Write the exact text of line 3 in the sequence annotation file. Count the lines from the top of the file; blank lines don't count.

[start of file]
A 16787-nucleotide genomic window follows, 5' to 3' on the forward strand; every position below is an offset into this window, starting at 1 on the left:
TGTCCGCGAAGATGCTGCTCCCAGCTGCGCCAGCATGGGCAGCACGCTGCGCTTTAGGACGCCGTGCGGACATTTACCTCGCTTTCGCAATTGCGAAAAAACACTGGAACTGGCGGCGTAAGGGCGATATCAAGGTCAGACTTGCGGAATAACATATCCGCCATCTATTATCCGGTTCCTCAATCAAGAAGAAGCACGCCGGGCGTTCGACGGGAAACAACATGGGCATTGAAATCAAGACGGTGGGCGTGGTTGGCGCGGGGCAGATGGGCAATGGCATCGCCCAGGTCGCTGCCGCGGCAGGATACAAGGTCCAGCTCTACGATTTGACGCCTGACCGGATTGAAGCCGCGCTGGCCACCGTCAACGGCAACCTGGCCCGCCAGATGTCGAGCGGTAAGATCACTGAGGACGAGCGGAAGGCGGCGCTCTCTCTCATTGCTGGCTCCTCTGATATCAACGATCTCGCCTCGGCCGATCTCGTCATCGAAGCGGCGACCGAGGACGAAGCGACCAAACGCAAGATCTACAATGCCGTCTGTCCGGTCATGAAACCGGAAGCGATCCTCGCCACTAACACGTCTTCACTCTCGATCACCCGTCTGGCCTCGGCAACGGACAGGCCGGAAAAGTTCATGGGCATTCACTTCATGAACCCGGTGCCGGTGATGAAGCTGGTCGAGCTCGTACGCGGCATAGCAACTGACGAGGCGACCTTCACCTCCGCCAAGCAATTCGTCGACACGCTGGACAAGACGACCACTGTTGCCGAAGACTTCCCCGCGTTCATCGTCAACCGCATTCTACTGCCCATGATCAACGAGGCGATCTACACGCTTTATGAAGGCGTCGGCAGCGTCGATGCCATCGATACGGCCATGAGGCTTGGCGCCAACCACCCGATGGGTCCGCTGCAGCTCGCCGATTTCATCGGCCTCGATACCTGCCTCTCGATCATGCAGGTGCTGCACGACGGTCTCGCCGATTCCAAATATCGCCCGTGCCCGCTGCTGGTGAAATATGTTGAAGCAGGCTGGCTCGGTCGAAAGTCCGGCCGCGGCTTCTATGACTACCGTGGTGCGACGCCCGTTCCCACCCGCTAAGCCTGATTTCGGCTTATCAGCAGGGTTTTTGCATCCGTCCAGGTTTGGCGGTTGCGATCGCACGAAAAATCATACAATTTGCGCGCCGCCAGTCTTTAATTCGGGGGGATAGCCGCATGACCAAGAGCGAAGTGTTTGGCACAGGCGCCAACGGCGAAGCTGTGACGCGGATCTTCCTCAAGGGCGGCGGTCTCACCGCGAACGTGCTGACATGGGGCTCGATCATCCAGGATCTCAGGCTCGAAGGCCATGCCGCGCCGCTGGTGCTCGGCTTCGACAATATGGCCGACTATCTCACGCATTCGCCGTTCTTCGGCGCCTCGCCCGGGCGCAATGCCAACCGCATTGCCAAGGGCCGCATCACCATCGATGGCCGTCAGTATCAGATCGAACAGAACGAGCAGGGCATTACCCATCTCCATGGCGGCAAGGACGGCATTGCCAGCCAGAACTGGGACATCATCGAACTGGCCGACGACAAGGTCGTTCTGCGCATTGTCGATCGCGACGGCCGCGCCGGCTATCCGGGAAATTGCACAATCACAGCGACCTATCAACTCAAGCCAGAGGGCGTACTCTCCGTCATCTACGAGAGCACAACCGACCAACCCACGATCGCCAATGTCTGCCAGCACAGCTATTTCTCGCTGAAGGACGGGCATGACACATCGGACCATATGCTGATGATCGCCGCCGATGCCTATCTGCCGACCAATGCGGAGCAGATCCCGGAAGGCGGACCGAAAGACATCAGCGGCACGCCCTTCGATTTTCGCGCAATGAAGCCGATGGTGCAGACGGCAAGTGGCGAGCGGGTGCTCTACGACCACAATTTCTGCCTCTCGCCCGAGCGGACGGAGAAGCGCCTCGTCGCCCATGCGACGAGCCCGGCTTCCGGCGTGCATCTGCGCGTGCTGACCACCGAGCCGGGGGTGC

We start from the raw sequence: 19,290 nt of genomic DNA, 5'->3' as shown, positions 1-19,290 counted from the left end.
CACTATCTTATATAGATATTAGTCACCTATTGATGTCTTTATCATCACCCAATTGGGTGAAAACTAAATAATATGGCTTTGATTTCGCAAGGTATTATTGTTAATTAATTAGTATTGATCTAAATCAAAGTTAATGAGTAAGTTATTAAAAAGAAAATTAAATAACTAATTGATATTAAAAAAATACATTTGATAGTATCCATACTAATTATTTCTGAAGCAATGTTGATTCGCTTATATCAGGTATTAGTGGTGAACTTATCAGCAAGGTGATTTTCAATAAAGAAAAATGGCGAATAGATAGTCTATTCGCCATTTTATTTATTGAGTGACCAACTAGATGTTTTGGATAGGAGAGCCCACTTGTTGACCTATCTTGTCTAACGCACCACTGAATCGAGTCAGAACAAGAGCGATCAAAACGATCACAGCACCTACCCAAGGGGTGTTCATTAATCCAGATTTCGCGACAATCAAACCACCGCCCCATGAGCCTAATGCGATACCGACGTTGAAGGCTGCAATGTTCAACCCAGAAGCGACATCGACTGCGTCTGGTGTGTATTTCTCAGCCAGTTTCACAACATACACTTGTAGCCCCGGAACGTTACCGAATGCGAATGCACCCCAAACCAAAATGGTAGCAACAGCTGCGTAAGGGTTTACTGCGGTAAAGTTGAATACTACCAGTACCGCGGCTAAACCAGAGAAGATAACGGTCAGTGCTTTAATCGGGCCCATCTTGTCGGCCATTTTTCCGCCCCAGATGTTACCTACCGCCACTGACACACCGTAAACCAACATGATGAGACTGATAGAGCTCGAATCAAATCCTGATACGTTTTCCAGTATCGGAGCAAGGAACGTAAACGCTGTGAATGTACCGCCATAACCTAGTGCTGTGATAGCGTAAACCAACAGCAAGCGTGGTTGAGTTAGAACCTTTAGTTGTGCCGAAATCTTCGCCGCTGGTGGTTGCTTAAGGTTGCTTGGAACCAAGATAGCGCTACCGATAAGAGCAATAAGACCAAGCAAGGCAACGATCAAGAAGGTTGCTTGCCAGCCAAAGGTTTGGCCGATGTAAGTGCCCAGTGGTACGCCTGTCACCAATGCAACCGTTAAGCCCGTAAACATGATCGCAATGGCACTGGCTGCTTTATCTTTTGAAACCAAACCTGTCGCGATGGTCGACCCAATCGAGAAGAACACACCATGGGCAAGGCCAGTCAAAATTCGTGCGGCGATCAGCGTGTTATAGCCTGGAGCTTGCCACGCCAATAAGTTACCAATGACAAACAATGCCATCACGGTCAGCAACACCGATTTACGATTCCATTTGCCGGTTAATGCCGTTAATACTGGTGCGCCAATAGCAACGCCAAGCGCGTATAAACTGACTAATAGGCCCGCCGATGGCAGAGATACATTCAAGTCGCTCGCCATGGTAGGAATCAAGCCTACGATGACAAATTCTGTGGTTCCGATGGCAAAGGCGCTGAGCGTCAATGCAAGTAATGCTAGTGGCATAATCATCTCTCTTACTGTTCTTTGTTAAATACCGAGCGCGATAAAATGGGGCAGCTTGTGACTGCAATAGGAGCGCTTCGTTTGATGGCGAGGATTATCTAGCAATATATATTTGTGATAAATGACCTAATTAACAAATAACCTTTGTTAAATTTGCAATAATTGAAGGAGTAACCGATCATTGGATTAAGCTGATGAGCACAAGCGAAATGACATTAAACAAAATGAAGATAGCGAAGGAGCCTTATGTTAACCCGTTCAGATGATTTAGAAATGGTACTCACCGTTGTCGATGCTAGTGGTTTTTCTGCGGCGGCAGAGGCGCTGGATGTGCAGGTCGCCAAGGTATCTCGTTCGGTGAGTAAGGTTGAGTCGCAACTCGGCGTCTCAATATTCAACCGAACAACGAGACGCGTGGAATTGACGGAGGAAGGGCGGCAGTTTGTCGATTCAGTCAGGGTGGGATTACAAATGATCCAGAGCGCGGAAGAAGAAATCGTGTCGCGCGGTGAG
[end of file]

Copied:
We start from the raw sequence: 19,290 nt of genomic DNA, 5'->3' as shown, positions 1-19,290 counted from the left end.